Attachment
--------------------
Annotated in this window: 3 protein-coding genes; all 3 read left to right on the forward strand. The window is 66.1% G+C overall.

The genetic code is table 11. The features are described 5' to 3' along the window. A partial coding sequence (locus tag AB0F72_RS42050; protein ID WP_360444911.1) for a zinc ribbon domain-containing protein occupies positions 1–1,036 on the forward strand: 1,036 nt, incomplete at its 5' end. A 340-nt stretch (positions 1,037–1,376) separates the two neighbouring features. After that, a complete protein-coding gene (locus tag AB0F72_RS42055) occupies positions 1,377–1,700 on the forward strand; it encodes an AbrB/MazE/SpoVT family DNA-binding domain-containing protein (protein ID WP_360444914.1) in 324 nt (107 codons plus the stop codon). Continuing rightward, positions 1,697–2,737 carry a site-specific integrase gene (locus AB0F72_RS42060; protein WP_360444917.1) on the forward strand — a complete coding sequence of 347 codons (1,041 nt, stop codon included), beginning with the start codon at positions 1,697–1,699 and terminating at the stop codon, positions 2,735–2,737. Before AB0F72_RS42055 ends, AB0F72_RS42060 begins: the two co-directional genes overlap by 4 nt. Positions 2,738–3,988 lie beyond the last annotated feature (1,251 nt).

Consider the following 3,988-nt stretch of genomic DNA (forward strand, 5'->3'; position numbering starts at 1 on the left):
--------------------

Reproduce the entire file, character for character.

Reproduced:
Annotated in this window: 3 protein-coding genes; all 3 read left to right on the forward strand. The window is 66.1% G+C overall.

The genetic code is table 11. The features are described 5' to 3' along the window. A partial coding sequence (locus tag AB0F72_RS42050; protein ID WP_360444911.1) for a zinc ribbon domain-containing protein occupies positions 1–1,036 on the forward strand: 1,036 nt, incomplete at its 5' end. A 340-nt stretch (positions 1,037–1,376) separates the two neighbouring features. After that, a complete protein-coding gene (locus tag AB0F72_RS42055) occupies positions 1,377–1,700 on the forward strand; it encodes an AbrB/MazE/SpoVT family DNA-binding domain-containing protein (protein ID WP_360444914.1) in 324 nt (107 codons plus the stop codon). Continuing rightward, positions 1,697–2,737 carry a site-specific integrase gene (locus AB0F72_RS42060; protein WP_360444917.1) on the forward strand — a complete coding sequence of 347 codons (1,041 nt, stop codon included), beginning with the start codon at positions 1,697–1,699 and terminating at the stop codon, positions 2,735–2,737. Before AB0F72_RS42055 ends, AB0F72_RS42060 begins: the two co-directional genes overlap by 4 nt. Positions 2,738–3,988 lie beyond the last annotated feature (1,251 nt).

Consider the following 3,988-nt stretch of genomic DNA (forward strand, 5'->3'; position numbering starts at 1 on the left):